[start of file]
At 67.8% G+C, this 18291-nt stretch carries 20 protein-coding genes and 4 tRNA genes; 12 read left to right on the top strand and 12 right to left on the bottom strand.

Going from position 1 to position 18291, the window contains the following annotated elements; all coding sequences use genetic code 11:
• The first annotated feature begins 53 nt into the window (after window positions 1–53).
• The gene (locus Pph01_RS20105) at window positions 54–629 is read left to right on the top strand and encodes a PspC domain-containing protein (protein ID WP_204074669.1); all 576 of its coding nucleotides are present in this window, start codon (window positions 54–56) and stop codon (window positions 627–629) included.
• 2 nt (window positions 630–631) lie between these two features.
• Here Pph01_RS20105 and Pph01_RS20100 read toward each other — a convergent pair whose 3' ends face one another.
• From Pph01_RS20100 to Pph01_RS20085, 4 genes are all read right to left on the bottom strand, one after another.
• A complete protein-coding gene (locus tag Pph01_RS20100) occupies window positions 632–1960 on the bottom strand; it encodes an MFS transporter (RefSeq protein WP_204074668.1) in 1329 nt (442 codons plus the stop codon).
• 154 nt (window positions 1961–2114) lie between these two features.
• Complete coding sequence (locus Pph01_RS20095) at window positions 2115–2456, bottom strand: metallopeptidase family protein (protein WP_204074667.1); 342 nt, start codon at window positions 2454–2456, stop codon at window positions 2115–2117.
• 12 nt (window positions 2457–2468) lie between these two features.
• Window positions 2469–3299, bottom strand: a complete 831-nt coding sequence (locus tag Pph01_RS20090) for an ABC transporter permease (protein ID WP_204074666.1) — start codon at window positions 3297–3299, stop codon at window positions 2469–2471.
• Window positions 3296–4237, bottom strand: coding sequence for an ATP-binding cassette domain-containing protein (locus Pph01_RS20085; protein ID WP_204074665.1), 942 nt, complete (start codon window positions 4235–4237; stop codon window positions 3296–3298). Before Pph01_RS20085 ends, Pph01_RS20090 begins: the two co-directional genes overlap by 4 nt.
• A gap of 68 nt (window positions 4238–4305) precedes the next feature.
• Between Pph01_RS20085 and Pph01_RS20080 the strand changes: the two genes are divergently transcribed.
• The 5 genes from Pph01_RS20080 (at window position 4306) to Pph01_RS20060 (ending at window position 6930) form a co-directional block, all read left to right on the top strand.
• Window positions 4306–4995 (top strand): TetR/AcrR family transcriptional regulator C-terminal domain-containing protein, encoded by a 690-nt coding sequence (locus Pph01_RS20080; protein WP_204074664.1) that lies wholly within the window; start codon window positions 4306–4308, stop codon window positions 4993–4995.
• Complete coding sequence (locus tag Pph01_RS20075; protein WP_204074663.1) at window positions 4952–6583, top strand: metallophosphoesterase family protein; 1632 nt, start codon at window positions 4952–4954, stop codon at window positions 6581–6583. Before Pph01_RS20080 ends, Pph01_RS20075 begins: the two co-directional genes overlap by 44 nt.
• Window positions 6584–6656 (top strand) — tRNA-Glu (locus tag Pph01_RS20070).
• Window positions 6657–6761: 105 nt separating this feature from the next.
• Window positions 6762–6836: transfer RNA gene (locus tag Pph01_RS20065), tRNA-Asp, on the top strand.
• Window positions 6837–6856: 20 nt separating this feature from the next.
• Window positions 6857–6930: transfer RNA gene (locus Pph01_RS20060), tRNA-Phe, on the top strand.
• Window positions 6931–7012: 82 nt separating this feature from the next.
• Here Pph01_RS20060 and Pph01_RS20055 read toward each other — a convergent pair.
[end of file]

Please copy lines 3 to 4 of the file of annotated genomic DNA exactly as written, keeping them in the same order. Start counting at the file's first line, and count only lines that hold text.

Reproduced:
• The first annotated feature begins 53 nt into the window (after window positions 1–53).
• The gene (locus Pph01_RS20105) at window positions 54–629 is read left to right on the top strand and encodes a PspC domain-containing protein (protein ID WP_204074669.1); all 576 of its coding nucleotides are present in this window, start codon (window positions 54–56) and stop codon (window positions 627–629) included.